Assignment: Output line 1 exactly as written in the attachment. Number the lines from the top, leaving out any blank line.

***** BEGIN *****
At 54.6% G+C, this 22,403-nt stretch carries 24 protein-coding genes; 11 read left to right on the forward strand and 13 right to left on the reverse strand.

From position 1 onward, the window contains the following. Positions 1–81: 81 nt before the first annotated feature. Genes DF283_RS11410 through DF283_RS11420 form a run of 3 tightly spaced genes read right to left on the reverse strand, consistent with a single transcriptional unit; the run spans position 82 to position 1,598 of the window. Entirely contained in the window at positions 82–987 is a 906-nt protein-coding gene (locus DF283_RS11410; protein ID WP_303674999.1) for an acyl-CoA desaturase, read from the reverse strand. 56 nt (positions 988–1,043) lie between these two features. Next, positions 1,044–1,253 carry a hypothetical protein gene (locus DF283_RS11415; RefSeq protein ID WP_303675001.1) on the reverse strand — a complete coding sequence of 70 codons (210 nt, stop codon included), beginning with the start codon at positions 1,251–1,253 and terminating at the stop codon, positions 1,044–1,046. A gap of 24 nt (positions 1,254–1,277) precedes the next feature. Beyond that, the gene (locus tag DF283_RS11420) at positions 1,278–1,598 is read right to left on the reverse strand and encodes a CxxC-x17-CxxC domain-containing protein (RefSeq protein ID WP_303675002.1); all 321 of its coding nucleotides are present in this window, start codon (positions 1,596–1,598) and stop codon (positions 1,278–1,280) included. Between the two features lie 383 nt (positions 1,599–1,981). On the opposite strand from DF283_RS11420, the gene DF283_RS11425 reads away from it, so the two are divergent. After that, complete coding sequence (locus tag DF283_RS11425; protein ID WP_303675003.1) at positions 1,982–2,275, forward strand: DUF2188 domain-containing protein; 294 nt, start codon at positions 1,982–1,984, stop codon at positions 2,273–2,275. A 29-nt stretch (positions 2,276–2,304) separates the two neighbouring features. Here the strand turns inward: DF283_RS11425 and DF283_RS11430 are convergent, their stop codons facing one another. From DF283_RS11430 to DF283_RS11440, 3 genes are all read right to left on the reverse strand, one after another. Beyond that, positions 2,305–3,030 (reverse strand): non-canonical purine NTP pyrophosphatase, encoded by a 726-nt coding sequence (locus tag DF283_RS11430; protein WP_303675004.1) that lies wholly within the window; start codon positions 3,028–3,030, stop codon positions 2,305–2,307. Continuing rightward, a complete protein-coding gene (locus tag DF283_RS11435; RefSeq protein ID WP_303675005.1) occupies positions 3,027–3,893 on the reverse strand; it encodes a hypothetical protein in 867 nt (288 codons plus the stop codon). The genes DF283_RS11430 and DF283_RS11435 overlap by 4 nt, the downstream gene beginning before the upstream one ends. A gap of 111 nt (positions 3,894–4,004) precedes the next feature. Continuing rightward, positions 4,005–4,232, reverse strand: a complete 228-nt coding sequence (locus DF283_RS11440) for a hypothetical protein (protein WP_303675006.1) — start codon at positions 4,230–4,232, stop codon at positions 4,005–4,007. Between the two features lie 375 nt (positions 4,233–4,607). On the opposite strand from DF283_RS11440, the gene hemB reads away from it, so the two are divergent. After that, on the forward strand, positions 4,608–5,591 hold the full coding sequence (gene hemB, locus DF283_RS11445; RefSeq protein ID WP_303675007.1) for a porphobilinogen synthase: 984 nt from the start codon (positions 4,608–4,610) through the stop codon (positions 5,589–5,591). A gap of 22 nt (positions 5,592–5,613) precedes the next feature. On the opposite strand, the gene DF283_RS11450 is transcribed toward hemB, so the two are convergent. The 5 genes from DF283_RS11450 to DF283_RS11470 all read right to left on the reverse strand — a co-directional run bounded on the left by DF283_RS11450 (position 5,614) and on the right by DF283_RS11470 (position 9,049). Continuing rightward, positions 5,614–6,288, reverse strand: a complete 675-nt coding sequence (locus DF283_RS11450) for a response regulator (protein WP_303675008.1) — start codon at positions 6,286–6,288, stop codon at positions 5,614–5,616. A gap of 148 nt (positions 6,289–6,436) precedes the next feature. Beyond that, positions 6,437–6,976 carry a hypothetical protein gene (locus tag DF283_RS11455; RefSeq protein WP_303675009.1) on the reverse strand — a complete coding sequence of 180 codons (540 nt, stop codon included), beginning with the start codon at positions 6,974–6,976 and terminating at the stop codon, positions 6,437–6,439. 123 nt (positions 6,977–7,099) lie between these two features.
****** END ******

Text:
At 54.6% G+C, this 22,403-nt stretch carries 24 protein-coding genes; 11 read left to right on the forward strand and 13 right to left on the reverse strand.